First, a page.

On the day before Halloween, a Pennsylvania federal court (here) denied an employer’s attempt to have a religious-accommodation case dismissed early.
This isn’t your run of the mill religious-accommodation case.
“The Book of Revelation prohibits the mark of the devil”
The plaintiff, a school bus driver, alleges that she was asked to undergo a background check for which she would be fingerprinted. However, the plaintiff claims that she refused to be fingerprinted because she is a devout Christian and, according to her sincerely held religious beliefs, “the Book of Revelation prohibits the ‘mark of the devil,’ which she believes includes fingerprinting, and that she will not get into Heaven if she submits to fingerprinting.”
Consequently, the plaintiff claims that she sought an accommodation, specifically, whether she could perform a different type of background check that did not require her to be fingerprinted. She further alleges that despite the defendant telling the plaintiff that it could not accommodate her request, the defendant had previously allowed at least one employee with “unreadable” fingerprints to participate in an alternative background check for which fingerprinting was not required.
Although the employer submitted an affidavit to the Court attesting that it contacted: (1) a local Pennsylvania lawmaker, (2) legal counsel for the Pennsylvania Department of Education, and indirectly, (3) the Federal Bureau of Investigation to try to accommodate the plaintiff, all of which said it could not be done. However, the court kicked the proverbial can because, at the pleadings stage (i.e., right after a complaint gets filed), the Court must accept the plaintiff’s allegations as true.
Quite obviously, the facts of this case make for some pretty interesting fodder for law articles. Yesterday, I received a legal alert about this case from The Legal Intelligencer. Wolters Kluwer’s Employment Law Daily, on which I sit on the Editorial Advisory Board, did a piece on it too. And, I’ll see those write-ups and raise them this blog post and this 11-song playlist.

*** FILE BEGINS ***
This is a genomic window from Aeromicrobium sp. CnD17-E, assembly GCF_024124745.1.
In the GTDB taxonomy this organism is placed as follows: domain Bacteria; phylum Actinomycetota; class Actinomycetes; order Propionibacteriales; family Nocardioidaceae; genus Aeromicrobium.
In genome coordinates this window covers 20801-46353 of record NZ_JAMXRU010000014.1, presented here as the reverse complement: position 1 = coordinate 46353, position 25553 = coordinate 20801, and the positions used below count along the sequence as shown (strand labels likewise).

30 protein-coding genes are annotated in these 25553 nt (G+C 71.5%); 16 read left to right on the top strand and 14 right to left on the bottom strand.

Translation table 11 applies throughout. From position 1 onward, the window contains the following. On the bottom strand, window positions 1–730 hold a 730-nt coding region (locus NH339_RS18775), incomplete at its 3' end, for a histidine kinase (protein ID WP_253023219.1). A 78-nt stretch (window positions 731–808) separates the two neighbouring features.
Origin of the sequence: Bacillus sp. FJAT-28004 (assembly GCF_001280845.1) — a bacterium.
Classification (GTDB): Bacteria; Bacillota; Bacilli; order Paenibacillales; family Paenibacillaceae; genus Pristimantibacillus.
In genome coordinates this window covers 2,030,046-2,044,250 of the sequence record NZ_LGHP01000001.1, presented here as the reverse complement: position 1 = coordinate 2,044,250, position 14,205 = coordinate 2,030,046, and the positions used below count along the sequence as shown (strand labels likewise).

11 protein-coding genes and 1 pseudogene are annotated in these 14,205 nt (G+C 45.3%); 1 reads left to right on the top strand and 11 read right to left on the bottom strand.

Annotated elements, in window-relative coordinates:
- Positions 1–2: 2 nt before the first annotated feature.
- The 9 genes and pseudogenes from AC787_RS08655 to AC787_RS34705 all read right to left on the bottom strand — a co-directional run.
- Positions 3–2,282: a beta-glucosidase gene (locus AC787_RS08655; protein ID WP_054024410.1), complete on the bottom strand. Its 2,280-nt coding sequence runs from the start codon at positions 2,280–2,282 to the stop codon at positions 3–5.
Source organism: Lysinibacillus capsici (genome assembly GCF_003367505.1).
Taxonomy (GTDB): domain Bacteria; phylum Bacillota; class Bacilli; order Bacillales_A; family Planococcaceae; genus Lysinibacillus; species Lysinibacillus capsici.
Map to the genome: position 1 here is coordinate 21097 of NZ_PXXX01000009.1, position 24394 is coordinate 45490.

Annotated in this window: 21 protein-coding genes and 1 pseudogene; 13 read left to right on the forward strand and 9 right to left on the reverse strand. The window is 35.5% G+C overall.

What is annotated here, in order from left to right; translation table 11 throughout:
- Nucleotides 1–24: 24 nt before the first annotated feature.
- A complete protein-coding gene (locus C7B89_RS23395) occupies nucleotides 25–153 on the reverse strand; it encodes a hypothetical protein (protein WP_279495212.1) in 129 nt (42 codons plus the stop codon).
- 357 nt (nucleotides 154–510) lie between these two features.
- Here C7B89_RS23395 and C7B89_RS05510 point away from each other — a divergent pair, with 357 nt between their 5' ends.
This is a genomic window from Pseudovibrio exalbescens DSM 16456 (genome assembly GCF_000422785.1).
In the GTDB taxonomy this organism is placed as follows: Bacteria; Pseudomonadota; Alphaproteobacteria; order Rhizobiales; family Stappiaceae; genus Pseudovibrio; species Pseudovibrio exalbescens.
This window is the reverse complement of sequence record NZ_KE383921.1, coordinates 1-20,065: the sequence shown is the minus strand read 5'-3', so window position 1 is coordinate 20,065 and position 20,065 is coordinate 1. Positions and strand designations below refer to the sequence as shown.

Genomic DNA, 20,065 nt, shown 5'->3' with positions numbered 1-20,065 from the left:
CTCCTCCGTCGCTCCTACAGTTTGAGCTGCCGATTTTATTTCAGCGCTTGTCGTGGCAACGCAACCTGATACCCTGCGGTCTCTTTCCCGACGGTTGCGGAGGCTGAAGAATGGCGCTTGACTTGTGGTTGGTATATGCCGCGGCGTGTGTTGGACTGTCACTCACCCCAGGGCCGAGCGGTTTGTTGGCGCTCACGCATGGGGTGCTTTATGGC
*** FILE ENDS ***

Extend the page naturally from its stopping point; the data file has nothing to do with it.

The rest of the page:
And, if all of this sound familiar to you, it should.
Earlier this year, another plaintiff alleging failure to accommodate religious beliefs relating to the mark of the beast not only got past an employer’s attempts to dismiss the case, he ultimately prevailed, scoring a jury award of $586,860.74.
But even if the defendant prevails in this new background check case, there’s a cost of defense. A big cost of defense. A devilish sum.
Indeed, you might even say that the devil will be in the details.
That is, the case will now move from the pleadings to discovery. We’re talking interrogatories, document requests, and depositions. Several depositions. The plaintiff, the affiant, all of the individuals with whom the affiant consulted, and so on and so forth.
By summary judgment, even if the defendant can demonstrate that there are no issues of materials fact and, therefore, it is entitled to judgment as a matter of law…
…The only real winners will be the lawyers defending the employer.